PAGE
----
Jacob Stevens

1. Jacob Stevens vs. No. 4 Louisville

Mike Gambino took a huge gamble by switching his Friday starter, Mike King, to Sunday, making freshman Jacob Stevens the team’s de facto ace. The man they call “Bear” certainly didn’t disappoint—not even against a Louisville lineup that hit .322 as a team. Stevens threw seven innings on 104 pitches, allowing only one unearned run and mixing up three pitches as well as a savvy pickoff move to help propel BC to a series victory.



Many players at Boston College shattered records in 2015-16. Joe Cronin became Birdball’s all-time walks leader, and earned his place on many Top 10 lists. Thatcher Demko broke men’s hockey’s single-season record for shutouts with 10, including six in seven games. Field hockey’s Leah Settipane became the program’s all-time wins leader among goaltenders. And men’s basketball and football … well, you probably already know. Yet no single person stood taller at BC than women’s hockey superstar Alex Carpenter. Below is a sample of the many records she destroyed during her amazing tenure for Katie Crowley’s crew.


alex carpenter


At the end of the day, it’s all about getting to the pros. Boston College sent plenty of players to the next level in 2016, and many others had success on the game’s biggest stages.


Football: Justin Simmons (3rd round, 98th overall, Denver Broncos) | Steven Daniels (7th round, 232nd overall, Washington Redskins) | Connor Wujciak (UDFA, Philadelphia Eagles) | Mehdi Abdesmad (UDFA, Tennessee Titans)

Men’s Hockey: Thatcher Demko signs with Vancouver Canucks, Steve Santini and Miles Wood sign with New Jersey Devils, Alex Tuch and Adam Gilmour sign with Minnesota Wild, Teddy Doherty signs with Missouri Mavericks, Ian McCoshen signs with Florida Panthers

Women’s Hockey: Alex Carpenter (1st round, 1st overall, New York Riveters, traded to Boston Pride) | Haley Skarupa (2nd round, 5th overall, New York Riveters, traded to Connecticut Whale) | Lexi Bender (3rd round, 11th overall, Boston Pride) | Dana Trivigno (4th round, 13th overall, New York Riveters, traded to Connecticut Whale)

Baseball: Justin Dunn (1st round, 19th overall, New York Mets) | Mike King (12th round, 353rd overall, Miami Marlins) | Jesse Adams (14th round, 408th overall, Cincinnati Reds) | Nick Sciortino (17th round, 508th overall, Boston Red Sox) | Joe Cronin (34th round, 1,023rd overall, Minnesota Twins) | Dante Baldelli (39th round, 1,158th overall, Philadelphia Phillies)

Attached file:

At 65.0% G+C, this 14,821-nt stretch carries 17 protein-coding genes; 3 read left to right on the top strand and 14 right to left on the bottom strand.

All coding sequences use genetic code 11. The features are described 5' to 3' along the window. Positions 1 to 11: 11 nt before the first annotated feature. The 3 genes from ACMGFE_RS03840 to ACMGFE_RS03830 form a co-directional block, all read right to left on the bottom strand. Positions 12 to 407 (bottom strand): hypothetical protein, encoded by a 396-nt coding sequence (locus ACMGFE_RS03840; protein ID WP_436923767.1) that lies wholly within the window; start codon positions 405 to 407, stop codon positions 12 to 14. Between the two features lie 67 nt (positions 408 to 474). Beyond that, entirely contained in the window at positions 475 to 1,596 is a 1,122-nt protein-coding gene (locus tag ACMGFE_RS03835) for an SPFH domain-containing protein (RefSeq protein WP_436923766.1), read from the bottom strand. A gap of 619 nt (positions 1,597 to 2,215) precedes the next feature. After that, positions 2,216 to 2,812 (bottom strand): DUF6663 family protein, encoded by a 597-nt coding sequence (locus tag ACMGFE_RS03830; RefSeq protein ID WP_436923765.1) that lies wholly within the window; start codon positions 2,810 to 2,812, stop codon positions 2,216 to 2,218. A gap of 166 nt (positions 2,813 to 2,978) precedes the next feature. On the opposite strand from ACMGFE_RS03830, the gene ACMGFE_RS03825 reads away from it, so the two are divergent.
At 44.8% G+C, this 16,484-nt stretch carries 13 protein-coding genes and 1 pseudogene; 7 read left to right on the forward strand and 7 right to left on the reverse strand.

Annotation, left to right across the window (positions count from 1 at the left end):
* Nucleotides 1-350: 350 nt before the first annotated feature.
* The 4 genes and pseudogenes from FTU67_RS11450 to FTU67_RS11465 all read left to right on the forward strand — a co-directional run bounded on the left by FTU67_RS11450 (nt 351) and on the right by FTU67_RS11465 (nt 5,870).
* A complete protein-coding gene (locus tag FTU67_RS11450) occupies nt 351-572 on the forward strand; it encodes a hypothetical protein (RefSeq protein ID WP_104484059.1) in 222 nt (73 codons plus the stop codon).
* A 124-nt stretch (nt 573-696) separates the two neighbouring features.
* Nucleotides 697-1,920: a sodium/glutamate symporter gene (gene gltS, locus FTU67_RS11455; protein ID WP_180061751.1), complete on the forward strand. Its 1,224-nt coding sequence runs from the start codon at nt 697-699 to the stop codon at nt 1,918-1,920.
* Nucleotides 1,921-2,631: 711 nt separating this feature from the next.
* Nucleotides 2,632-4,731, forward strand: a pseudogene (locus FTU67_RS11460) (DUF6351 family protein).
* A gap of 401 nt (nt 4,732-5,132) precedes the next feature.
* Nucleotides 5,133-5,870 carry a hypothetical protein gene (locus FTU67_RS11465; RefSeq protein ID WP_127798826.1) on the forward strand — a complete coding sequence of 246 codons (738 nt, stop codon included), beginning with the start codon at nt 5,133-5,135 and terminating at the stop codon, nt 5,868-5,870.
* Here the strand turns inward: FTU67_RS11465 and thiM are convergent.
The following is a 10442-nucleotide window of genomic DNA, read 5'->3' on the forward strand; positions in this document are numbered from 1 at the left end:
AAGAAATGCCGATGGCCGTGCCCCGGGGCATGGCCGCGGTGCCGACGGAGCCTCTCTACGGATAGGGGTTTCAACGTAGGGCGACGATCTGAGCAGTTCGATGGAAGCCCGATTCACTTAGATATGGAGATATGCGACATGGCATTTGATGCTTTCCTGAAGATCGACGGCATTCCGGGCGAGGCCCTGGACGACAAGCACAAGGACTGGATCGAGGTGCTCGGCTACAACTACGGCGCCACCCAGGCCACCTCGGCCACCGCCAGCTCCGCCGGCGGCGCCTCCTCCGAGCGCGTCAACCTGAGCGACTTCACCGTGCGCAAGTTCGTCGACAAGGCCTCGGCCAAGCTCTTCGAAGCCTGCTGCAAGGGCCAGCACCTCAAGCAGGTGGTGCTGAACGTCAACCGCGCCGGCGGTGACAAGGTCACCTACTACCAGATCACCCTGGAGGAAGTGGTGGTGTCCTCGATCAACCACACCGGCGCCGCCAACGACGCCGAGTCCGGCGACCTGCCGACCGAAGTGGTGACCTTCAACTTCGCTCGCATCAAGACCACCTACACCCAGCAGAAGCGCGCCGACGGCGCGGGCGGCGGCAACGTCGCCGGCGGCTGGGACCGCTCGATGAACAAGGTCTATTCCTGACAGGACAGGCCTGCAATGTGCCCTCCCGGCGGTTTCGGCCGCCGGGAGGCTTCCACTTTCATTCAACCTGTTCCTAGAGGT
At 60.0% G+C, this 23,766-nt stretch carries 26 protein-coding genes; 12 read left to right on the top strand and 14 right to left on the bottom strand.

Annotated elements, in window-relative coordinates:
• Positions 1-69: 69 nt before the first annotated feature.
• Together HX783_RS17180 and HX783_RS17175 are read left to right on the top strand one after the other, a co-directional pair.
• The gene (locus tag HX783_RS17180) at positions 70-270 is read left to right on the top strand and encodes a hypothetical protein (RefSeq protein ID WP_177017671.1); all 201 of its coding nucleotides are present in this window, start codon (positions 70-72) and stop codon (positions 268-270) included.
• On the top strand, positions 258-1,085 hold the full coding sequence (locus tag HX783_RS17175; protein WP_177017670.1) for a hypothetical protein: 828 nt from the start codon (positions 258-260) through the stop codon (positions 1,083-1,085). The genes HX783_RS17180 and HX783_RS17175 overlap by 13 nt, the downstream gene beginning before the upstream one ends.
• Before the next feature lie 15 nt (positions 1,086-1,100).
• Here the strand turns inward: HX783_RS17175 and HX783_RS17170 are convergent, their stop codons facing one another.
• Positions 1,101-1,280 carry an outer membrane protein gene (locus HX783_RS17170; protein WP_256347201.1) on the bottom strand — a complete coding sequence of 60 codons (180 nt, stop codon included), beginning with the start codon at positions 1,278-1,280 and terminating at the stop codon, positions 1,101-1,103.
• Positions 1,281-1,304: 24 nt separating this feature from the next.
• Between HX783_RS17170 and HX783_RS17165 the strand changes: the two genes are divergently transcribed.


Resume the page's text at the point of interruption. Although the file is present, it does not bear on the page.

Football: Luke Kuechly earns big extension, has two pick-sixes in playoffs, leads Panthers to second Super Bowl appearance

Baseball: Eric Campbell (Mets) and Pat Dean (Twins) make MLB debuts, Chris Shaw tears it up with Salem-Keizer Volcanoes, San Jose Giants

Men’s Hockey: Brian Dumoulin (Penguins) becomes 19th BC player to raise the Stanley Cup, BC has most players in NHL now


Women’s Hockey: Blake Bolden and Emily Field (Pride) become first-ever Isobel Cup Champs

Men’s Basketball: Reggie Jackson averages 18.8 points per game for Detroit Pistons,

Women’s Basketball: Carolyn Swords returns to WNBA, becomes starter with New York Liberty


And now, it’s each of our turns. The nine of us have followed along with these teams all year. We (silently) cheered when they won, since writing a winning game story is far more entertaining. We (openly) groaned when they lost, because writing a losing game story sucks. Hear from us about the moments and players we found to be most special in 2015-16.


Michael Sullivan

Sports Editor (2015-16)

Favorite Moment — Soon after she got the position of photo editor, I began hyping Julia up to all o the places we could get to go. She had never been on an airplane, but now, we’d get to travel all across the Southeast in the ACC for football games, perhaps a bowl game. But if we’re lucky, BC will make the Frozen Four. In most years, that leads to a trip to an NHL arena in a cold place, like Boston itself, or Chicago or Minneapolis. But this year was the new crown jewel of the college hockey world: the Amalie Arena in Tampa, Fla. The first stop, however, was the Northeast Regional in Worcester, Mass. After rolling through Harvard, 4-1, in the opening game, the Eagles were set to take on Minnesota-Duluth after the Bulldogs had beaten top-seeded Providence. Behind three goals—two by captain Teddy Doherty—BC held a commanding 3-0 lead midway through the third period. Minnesota-Duluth barrelled back for two goals. With time expiring, the puck trickled toward Thatcher Demko and the BC net for the equalizer. Austin Cangelosi lunged out to knock it away, and after a lengthy replay, the Eagles began celebrating their 25th Frozen Four in program history. Immediately, I ran down the steps of the DCU Center to find Julia. Once we saw each other in the press work room, we high-fived, hugged, and shouted into each other’s faces: “TAMPA!!!”